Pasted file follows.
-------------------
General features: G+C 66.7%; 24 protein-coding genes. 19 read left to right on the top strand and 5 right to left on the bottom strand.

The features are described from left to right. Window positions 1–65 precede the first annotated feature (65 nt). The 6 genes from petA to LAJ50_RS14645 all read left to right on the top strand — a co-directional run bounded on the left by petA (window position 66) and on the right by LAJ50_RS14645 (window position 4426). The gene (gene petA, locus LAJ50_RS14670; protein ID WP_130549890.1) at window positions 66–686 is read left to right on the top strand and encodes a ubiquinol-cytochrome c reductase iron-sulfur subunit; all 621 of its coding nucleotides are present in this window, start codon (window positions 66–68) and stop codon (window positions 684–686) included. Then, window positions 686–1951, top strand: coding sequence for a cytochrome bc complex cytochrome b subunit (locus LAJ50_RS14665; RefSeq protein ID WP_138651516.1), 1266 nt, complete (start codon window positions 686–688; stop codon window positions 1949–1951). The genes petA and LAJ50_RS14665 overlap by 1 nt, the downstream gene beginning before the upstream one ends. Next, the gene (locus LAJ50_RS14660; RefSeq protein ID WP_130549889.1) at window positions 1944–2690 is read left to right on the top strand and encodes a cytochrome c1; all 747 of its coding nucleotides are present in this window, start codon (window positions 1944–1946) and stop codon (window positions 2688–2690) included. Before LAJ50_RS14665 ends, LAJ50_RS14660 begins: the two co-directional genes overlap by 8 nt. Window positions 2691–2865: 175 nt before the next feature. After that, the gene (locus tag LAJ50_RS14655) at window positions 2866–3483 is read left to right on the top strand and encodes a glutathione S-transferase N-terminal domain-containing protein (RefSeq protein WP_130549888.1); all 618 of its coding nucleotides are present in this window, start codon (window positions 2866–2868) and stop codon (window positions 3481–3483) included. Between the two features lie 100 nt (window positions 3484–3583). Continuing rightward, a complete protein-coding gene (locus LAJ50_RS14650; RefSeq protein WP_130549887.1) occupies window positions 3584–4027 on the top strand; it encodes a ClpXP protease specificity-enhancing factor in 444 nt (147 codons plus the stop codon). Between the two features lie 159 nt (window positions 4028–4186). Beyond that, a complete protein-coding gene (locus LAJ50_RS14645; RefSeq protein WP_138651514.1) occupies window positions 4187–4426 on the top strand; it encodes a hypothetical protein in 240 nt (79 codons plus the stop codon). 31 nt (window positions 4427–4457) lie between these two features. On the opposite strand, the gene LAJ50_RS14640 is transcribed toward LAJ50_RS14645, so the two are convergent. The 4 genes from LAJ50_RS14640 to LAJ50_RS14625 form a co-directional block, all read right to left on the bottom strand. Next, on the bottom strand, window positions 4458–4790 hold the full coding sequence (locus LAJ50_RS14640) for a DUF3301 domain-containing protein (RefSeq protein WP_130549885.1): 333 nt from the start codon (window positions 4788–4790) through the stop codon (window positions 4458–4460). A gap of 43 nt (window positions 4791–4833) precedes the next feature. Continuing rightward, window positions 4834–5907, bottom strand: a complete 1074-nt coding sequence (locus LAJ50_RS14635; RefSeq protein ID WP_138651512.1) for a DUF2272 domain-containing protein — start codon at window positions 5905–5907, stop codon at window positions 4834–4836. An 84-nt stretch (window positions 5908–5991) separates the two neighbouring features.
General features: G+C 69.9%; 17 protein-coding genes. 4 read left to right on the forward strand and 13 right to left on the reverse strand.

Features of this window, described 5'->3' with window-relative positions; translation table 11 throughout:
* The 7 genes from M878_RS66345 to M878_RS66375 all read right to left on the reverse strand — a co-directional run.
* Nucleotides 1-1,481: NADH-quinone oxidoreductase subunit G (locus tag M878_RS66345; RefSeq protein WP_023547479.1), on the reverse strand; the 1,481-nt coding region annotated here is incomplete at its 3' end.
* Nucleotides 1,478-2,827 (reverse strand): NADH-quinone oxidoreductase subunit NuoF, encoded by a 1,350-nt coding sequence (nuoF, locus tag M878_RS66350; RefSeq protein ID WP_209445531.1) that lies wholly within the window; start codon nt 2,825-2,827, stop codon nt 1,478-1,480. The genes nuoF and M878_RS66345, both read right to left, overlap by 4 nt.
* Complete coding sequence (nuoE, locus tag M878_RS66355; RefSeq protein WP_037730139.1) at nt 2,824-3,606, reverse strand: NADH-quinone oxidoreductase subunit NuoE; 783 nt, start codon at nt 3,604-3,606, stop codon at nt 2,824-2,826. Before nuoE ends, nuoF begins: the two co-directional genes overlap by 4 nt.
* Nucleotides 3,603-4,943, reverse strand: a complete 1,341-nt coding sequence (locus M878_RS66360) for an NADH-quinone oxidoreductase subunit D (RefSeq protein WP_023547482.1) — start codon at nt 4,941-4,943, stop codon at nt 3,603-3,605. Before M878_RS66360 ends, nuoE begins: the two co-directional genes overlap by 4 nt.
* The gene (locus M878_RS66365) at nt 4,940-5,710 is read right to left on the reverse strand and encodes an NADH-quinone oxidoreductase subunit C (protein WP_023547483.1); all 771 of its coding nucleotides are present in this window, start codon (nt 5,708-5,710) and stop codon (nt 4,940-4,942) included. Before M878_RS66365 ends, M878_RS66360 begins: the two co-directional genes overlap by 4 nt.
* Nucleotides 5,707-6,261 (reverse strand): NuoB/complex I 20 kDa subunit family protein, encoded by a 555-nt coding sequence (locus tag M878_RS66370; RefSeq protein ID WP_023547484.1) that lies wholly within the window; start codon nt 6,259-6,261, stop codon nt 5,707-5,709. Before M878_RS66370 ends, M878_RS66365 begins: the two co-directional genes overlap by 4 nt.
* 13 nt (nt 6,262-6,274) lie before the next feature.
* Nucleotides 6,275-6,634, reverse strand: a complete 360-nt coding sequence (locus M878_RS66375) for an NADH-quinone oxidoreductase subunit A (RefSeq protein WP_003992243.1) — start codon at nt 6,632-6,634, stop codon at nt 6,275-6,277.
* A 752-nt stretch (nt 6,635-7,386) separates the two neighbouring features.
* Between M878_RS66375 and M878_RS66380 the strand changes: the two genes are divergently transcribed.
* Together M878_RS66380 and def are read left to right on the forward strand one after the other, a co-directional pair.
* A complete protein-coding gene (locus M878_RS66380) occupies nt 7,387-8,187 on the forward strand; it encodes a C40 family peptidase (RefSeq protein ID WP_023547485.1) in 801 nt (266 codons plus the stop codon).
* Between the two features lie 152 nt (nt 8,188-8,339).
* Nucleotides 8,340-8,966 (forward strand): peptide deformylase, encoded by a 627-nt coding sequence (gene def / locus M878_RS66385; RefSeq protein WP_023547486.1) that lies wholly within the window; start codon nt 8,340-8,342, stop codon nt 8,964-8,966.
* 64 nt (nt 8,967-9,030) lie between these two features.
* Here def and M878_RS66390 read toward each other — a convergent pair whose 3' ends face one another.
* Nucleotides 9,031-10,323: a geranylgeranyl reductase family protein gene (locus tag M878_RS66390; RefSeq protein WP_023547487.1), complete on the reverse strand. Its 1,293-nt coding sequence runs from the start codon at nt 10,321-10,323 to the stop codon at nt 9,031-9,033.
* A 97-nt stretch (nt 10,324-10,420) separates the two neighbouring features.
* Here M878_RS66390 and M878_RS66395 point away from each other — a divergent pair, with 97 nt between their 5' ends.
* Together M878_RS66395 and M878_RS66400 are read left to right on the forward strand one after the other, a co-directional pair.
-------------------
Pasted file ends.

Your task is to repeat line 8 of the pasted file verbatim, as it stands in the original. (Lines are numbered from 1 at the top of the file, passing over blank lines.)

* Complete coding sequence (nuoE, locus tag M878_RS66355; RefSeq protein WP_037730139.1) at nt 2,824-3,606, reverse strand: NADH-quinone oxidoreductase subunit NuoE; 783 nt, start codon at nt 3,604-3,606, stop codon at nt 2,824-2,826. Before nuoE ends, nuoF begins: the two co-directional genes overlap by 4 nt.